I was working on a PoC to see if I could convert an XML document to PDF on the SAP CPI platform. Surprise it was possible. In that process, I considered if it was a microservice that I had created. In some narrow cases, it thinks it can be used as a microservice.
What is a microservice?
Wikipedia defined a microservice as
Microservices are a software development technique —a variant of the service-oriented architecture (SOA) structural style— that arranges an application as a collection of loosely coupled services. In a microservices architecture, services are fine-grained and the protocols are lightweight.
There are some different examples of it and what is supposed to be doing. CPI does check such definitions in the way you can expose things.
There is also the concept of serverless where you just call functions. In CPI you are limited to the resources assigned to your instance you cannot scale above that. But for low used functions, it may make sense to run in in CPI.
SAP CPI Microservices
You can create independent Iflows that you can then build up to larger applications that control your business. It can use the ProcessDirect adapter to communicate fast within the application.
The CPI will ensure you scale the application, to the limits of what you can perform in the node.
There are people that have to build some cool consumer-facing applications to manage and monitor SAP CPI like Raffael Herrmann Realcore Dashboard or Ariel Bravo Ayala CPI Scheduler Monitor. Here the user can see a simple webpage and then call some rest services from the backend.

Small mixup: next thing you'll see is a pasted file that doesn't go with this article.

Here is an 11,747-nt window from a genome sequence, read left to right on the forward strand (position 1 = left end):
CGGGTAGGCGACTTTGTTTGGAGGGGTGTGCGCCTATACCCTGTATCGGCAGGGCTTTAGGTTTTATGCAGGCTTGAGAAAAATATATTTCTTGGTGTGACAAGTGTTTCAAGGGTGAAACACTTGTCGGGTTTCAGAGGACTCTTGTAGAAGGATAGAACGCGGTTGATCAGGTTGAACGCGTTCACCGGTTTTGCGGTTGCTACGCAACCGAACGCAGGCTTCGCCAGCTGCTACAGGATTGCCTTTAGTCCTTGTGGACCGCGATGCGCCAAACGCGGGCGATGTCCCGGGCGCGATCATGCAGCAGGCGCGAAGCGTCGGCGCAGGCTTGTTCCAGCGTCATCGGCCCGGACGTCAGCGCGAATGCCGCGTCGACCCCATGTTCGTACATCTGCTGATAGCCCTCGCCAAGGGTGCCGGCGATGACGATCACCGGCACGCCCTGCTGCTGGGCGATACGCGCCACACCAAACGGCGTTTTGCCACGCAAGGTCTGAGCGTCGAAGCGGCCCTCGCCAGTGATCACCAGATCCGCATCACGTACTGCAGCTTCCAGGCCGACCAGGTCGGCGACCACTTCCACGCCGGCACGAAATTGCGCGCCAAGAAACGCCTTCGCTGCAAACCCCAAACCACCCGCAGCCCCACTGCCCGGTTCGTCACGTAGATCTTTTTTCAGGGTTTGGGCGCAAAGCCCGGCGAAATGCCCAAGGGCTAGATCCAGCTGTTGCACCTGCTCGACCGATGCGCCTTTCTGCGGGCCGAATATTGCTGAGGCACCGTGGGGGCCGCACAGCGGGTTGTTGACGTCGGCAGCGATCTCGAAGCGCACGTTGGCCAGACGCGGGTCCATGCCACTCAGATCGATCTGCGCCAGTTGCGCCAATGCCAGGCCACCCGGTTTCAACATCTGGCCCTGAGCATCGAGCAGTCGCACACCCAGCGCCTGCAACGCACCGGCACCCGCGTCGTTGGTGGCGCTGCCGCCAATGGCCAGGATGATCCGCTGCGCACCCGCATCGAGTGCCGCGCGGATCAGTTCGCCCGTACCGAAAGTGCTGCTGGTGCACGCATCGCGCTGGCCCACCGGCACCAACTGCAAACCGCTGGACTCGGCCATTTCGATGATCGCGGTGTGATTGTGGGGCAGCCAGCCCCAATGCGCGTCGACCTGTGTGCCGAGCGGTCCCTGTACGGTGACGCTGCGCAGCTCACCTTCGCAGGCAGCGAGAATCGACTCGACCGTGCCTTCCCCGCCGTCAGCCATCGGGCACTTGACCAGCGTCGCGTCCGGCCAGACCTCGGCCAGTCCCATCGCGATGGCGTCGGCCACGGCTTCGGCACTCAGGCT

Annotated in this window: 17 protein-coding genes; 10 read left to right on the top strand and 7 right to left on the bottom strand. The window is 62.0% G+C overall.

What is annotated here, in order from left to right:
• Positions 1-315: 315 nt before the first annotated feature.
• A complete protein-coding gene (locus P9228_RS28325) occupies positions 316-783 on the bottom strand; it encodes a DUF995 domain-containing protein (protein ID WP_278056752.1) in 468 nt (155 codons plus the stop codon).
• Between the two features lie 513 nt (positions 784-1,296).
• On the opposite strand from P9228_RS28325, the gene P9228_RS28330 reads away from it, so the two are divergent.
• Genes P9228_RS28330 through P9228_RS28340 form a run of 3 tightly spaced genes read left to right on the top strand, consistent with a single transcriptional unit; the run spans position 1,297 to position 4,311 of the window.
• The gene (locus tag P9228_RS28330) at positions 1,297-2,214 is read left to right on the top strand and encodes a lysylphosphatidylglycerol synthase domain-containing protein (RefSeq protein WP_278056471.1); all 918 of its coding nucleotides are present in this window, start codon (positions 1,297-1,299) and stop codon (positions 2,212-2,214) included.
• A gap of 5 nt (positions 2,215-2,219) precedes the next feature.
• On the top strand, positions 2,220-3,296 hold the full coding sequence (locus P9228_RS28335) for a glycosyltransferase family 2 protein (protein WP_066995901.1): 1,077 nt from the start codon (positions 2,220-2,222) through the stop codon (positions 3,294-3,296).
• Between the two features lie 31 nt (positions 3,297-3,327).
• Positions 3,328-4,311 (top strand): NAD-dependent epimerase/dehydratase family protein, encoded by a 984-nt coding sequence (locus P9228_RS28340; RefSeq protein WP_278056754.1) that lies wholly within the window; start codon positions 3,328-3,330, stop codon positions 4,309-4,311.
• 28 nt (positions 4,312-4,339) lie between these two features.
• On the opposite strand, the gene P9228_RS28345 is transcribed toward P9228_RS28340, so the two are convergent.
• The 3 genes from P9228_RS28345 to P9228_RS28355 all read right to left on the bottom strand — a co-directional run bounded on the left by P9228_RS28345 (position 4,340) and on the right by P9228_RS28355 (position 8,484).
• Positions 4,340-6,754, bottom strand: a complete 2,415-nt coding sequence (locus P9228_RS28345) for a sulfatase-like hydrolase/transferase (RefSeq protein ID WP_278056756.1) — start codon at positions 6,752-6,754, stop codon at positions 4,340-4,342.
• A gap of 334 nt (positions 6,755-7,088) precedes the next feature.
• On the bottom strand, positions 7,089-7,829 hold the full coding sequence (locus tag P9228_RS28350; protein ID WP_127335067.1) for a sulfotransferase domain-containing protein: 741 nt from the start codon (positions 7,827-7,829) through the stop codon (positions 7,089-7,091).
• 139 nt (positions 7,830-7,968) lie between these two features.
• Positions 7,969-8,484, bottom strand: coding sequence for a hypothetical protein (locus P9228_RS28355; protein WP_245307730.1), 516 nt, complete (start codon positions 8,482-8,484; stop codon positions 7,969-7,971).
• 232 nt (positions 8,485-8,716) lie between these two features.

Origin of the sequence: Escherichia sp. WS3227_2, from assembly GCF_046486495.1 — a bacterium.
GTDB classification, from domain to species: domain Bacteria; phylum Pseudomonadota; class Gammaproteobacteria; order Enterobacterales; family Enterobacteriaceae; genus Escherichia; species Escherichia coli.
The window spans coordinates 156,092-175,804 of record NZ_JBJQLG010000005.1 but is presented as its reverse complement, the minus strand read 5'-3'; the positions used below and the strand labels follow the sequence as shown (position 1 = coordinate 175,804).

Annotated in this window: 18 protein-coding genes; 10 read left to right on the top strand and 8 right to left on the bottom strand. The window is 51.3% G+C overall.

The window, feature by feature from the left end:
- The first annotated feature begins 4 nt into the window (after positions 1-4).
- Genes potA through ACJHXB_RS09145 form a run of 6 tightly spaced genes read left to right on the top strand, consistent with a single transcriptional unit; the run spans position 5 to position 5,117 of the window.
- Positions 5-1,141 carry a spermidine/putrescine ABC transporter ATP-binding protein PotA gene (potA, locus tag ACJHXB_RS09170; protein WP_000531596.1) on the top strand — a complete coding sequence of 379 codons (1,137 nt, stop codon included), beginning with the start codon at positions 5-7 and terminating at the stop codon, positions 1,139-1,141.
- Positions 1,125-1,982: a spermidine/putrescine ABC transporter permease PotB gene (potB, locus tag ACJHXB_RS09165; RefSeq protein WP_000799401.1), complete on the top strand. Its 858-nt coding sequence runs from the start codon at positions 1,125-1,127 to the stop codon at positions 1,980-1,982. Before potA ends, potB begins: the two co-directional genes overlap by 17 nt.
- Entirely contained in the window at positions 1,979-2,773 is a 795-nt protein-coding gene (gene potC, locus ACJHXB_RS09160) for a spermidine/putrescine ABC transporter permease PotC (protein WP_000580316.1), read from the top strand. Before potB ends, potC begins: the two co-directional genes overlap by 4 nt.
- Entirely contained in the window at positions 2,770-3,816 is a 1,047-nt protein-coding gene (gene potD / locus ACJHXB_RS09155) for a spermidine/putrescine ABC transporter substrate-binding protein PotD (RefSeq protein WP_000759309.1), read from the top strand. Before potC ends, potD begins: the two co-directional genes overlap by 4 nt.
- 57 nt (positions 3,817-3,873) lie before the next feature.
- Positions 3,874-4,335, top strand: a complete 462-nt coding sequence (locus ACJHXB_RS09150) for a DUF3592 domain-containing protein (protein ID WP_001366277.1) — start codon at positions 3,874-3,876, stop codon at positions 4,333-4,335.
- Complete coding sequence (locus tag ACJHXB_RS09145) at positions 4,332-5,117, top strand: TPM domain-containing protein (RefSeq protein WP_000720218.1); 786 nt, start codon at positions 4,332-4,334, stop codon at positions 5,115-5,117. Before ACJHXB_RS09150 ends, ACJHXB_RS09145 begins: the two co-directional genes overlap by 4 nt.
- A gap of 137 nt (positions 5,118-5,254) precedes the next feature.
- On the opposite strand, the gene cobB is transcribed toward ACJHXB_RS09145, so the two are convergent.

A lot of Microservice example is about fetching some data via an API and perform some action on the data and return it to the caller. This is what SAP CPI is doing for a living, so here it makes a lot of sense. So in some PoC it may make sense to create the services here.
CPI is not built as a microservice framework. I guess one of the big elements that it does not contain is the ability to database access. You can access databases via the CPI adapters or using the CPI datastore directly from your Groovy script. It may take a long time to develop applications this way.
And another big challenge is that you can not add other frameworks like Spring(i assume). So it needs to be services that only account for something that can be handled in a Groovy script with some archives.
I think the big thing is that you can assign specific memory to each application so it can run much larger. I think CPI is limited to 2 or 4 GB memory per node, and all iflows is deployed on each node. The PDF example is about 14 MB libraries, and I would assume this is increased once deployed to memory, plus each running instance will consume some resources.
Sure the answer to Microservices is using Cloud Foundry for such processes where you want to access and orchestrate data. CF has access to databases, frameworks, APIs, scalability, and security. It is obvious something the best solution to build a real application in that way. If you want to learn more check out some of the Open.SAP.com courses.
It does require you have it as a strategy, which I would assume everybody needs to in the near future. Or run it in a similar solution at the cloud scalers or on their own Kubernetes environment.
I think CPI microservices does make sense in a small way. There are some services that can be created if you just want a small Java service to help with conversion between format. Like XML to PDF but also XML to Word etc. It does also have the ability to call APIs and translate external data into readable information.
I will never recommend building a full scope application/landscape with microservices deployed in the SAP CPI. I do think it makes some sense if you want to experiment and figure out which services you need.